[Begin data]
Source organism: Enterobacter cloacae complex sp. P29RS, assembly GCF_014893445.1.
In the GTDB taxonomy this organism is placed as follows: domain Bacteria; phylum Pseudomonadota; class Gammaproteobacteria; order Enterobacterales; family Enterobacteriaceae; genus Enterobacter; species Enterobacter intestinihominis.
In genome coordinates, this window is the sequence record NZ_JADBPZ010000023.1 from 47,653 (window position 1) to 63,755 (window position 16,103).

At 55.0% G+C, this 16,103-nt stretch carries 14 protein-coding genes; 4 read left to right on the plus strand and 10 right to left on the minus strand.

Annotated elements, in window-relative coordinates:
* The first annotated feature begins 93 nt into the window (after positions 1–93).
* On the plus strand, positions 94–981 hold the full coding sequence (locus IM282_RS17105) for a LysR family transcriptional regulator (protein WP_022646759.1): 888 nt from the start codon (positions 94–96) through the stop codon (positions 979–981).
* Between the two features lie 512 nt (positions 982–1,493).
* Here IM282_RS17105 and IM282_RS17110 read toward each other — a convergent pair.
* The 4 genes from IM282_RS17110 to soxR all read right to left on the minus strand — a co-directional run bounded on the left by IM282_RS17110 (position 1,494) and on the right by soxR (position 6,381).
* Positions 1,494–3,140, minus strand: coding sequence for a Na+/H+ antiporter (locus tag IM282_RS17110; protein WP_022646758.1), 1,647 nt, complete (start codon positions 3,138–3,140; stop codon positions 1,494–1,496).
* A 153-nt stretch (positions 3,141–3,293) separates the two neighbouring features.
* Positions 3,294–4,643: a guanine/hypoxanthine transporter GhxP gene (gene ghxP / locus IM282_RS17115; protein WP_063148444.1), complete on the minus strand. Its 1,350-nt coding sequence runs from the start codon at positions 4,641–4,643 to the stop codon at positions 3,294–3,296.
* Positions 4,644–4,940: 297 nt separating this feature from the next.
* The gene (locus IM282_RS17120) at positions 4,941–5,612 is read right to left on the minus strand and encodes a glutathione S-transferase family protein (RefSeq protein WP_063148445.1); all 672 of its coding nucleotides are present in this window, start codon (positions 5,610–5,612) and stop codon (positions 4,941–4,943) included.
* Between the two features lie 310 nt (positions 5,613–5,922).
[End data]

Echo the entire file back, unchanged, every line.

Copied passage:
Source organism: Enterobacter cloacae complex sp. P29RS, assembly GCF_014893445.1.
In the GTDB taxonomy this organism is placed as follows: domain Bacteria; phylum Pseudomonadota; class Gammaproteobacteria; order Enterobacterales; family Enterobacteriaceae; genus Enterobacter; species Enterobacter intestinihominis.
In genome coordinates, this window is the sequence record NZ_JADBPZ010000023.1 from 47,653 (window position 1) to 63,755 (window position 16,103).

At 55.0% G+C, this 16,103-nt stretch carries 14 protein-coding genes; 4 read left to right on the plus strand and 10 right to left on the minus strand.

Annotated elements, in window-relative coordinates:
* The first annotated feature begins 93 nt into the window (after positions 1–93).
* On the plus strand, positions 94–981 hold the full coding sequence (locus IM282_RS17105) for a LysR family transcriptional regulator (protein WP_022646759.1): 888 nt from the start codon (positions 94–96) through the stop codon (positions 979–981).
* Between the two features lie 512 nt (positions 982–1,493).
* Here IM282_RS17105 and IM282_RS17110 read toward each other — a convergent pair.
* The 4 genes from IM282_RS17110 to soxR all read right to left on the minus strand — a co-directional run bounded on the left by IM282_RS17110 (position 1,494) and on the right by soxR (position 6,381).
* Positions 1,494–3,140, minus strand: coding sequence for a Na+/H+ antiporter (locus tag IM282_RS17110; protein WP_022646758.1), 1,647 nt, complete (start codon positions 3,138–3,140; stop codon positions 1,494–1,496).
* A 153-nt stretch (positions 3,141–3,293) separates the two neighbouring features.
* Positions 3,294–4,643: a guanine/hypoxanthine transporter GhxP gene (gene ghxP / locus IM282_RS17115; protein WP_063148444.1), complete on the minus strand. Its 1,350-nt coding sequence runs from the start codon at positions 4,641–4,643 to the stop codon at positions 3,294–3,296.
* Positions 4,644–4,940: 297 nt separating this feature from the next.
* The gene (locus IM282_RS17120) at positions 4,941–5,612 is read right to left on the minus strand and encodes a glutathione S-transferase family protein (RefSeq protein WP_063148445.1); all 672 of its coding nucleotides are present in this window, start codon (positions 5,610–5,612) and stop codon (positions 4,941–4,943) included.
* Between the two features lie 310 nt (positions 5,613–5,922).